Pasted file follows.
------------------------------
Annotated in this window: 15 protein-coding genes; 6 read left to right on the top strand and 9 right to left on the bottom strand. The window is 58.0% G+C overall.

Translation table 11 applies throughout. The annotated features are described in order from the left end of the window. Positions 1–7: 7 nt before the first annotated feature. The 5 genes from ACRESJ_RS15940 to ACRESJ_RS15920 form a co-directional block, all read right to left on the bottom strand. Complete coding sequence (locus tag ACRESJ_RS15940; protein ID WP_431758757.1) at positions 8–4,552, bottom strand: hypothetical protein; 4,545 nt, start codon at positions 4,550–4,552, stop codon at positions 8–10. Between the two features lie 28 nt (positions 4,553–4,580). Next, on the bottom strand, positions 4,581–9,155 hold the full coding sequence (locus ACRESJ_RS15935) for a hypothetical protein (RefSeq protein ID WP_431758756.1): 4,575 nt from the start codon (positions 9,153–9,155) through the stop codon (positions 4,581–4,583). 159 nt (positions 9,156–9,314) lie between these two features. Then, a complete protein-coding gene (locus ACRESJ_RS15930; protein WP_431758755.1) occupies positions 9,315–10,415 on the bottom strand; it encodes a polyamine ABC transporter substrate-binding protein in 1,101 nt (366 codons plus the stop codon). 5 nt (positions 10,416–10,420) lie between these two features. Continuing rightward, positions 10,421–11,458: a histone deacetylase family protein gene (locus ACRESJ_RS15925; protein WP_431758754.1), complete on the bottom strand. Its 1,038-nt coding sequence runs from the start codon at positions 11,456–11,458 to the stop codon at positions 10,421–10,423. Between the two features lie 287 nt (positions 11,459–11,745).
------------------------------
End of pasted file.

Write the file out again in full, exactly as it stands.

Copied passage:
Annotated in this window: 15 protein-coding genes; 6 read left to right on the top strand and 9 right to left on the bottom strand. The window is 58.0% G+C overall.

Translation table 11 applies throughout. The annotated features are described in order from the left end of the window. Positions 1–7: 7 nt before the first annotated feature. The 5 genes from ACRESJ_RS15940 to ACRESJ_RS15920 form a co-directional block, all read right to left on the bottom strand. Complete coding sequence (locus tag ACRESJ_RS15940; protein ID WP_431758757.1) at positions 8–4,552, bottom strand: hypothetical protein; 4,545 nt, start codon at positions 4,550–4,552, stop codon at positions 8–10. Between the two features lie 28 nt (positions 4,553–4,580). Next, on the bottom strand, positions 4,581–9,155 hold the full coding sequence (locus ACRESJ_RS15935) for a hypothetical protein (RefSeq protein ID WP_431758756.1): 4,575 nt from the start codon (positions 9,153–9,155) through the stop codon (positions 4,581–4,583). 159 nt (positions 9,156–9,314) lie between these two features. Then, a complete protein-coding gene (locus ACRESJ_RS15930; protein WP_431758755.1) occupies positions 9,315–10,415 on the bottom strand; it encodes a polyamine ABC transporter substrate-binding protein in 1,101 nt (366 codons plus the stop codon). 5 nt (positions 10,416–10,420) lie between these two features. Continuing rightward, positions 10,421–11,458: a histone deacetylase family protein gene (locus ACRESJ_RS15925; protein WP_431758754.1), complete on the bottom strand. Its 1,038-nt coding sequence runs from the start codon at positions 11,456–11,458 to the stop codon at positions 10,421–10,423. Between the two features lie 287 nt (positions 11,459–11,745).